Integration and visualization of the ecological value of rural landscapes in maintaining the physical environment of Japan
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A study was undertaken to map and evaluate the role of rural landscapes in maintaining the physical environment of Japan. Over 80% of the land area of Japan is used for agriculture and forestry, and while their economic value is well known, they have additional value in preventing landslides and soil erosion as well as in increasing the water retention capability of soils and purifying air. These roles, or 'functions,' were investigated through the use of a geographic information system and previously-validated land evaluation models. The study defined the 'ecological value' of rural land uses by mapping the differences between scores that land would receive with actively managed woods and farms and those same lands if the woods and farms had been abandoned. The results were illustrated at a national scale, on a watershed basis, and provided both inter- and intra-prefecture comparisons. A national map was developed that utilized elements of landscape structure to model ecological functions based on potential land use change. These elements (structure, function, and change) are central to landscape ecology, and this map has provided a step toward achieving landscape sustainability. This map will assist planners in understanding the relative importance of the various ecological roles of land uses in the watershed and will clarify what land use changes can and cannot be made. This quantification of the beneficial effects of woods and farms on the physical environment has come at a critical time, as rural land uses in Japan are being threatened by politics and economics. The results of this study will be of considerable benefit in landscape planning in Japan, but will also provide a prototype for the investigation of effects of open spaces elsewhere, especially in other Asian nations that share with Japan the characteristics of monsoons, rice production, and extreme physical environments.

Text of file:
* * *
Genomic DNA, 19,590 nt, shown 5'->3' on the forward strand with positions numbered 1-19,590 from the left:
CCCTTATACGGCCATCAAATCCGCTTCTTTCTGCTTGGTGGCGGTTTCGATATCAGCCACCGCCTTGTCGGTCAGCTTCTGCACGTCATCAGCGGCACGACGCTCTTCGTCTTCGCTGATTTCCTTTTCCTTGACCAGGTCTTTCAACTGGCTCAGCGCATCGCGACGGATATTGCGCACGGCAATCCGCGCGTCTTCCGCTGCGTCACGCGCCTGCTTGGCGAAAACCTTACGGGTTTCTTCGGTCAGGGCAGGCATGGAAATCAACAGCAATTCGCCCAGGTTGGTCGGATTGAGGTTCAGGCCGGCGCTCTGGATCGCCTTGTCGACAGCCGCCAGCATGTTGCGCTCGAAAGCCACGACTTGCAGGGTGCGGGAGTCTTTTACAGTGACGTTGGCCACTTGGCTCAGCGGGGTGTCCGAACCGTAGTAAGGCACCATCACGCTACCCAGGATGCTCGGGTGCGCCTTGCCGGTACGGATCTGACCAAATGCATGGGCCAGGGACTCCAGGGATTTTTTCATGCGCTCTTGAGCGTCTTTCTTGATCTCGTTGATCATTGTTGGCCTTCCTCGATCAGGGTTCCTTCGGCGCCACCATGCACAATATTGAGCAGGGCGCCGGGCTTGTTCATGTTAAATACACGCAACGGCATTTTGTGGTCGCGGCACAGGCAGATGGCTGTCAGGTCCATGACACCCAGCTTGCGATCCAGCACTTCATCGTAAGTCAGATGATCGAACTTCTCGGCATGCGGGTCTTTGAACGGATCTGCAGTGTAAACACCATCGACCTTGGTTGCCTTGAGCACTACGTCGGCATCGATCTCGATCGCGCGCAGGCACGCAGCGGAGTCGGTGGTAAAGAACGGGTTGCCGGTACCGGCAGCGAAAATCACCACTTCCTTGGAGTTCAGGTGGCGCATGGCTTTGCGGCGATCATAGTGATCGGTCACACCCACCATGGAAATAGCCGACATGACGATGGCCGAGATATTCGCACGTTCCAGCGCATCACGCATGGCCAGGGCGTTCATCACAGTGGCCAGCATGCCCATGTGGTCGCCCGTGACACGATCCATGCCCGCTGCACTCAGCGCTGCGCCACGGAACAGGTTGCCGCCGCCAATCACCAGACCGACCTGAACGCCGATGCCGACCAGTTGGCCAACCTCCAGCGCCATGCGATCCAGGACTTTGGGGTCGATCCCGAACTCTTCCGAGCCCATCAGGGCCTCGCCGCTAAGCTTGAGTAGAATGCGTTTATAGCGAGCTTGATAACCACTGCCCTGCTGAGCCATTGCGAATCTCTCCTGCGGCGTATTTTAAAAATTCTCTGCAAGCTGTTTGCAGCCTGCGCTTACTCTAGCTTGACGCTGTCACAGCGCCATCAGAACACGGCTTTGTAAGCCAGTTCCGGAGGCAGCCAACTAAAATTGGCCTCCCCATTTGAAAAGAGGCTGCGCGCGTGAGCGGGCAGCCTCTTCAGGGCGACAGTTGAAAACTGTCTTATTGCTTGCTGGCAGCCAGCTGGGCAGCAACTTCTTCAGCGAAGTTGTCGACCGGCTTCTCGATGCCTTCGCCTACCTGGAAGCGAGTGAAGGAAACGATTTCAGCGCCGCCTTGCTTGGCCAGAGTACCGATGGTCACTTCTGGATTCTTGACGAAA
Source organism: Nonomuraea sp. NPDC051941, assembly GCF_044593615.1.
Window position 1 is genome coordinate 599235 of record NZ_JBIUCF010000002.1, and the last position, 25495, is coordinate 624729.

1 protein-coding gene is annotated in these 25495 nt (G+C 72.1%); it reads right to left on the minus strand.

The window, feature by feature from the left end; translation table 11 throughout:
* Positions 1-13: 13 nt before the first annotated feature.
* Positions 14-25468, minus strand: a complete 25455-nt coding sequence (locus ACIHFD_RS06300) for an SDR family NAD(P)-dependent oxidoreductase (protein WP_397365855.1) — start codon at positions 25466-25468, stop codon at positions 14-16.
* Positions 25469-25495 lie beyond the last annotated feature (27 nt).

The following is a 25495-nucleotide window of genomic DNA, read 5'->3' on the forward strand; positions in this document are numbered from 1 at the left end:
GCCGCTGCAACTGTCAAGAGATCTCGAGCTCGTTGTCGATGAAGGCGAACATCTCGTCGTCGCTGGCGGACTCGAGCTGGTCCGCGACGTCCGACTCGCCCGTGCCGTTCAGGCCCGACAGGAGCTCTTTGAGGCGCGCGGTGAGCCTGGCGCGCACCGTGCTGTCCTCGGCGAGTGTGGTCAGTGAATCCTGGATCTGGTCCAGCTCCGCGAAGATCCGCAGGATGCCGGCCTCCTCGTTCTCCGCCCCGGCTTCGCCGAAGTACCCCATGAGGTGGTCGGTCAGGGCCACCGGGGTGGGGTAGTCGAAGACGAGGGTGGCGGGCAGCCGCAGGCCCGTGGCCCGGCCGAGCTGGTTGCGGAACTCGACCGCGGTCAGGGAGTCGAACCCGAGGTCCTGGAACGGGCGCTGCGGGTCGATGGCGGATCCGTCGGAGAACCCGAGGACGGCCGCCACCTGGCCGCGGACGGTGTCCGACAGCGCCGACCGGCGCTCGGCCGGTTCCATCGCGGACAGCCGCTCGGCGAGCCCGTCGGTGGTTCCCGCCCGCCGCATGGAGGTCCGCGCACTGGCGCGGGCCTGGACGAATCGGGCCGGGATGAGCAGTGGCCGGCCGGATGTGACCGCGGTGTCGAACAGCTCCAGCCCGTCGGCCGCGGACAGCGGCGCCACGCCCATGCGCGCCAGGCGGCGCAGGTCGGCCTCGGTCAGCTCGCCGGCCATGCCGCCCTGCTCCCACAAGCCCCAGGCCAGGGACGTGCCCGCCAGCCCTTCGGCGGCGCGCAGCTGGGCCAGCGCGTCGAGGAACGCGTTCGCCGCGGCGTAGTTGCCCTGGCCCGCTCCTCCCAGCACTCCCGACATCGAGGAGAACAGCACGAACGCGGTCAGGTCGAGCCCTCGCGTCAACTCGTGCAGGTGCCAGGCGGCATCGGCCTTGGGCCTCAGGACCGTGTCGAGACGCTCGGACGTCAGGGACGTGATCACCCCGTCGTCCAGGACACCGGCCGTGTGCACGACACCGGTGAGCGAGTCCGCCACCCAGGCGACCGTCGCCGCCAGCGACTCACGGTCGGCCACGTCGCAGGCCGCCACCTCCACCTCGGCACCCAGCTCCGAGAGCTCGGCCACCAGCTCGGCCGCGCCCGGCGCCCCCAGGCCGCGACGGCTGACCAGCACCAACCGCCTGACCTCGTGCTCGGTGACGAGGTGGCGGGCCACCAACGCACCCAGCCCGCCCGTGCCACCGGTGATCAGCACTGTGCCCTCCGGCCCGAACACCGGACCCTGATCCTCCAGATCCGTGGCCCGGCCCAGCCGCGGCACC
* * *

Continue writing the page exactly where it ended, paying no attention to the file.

author list (cited authors)
Kato, Y., Yokohari, M., & Brown, R. D.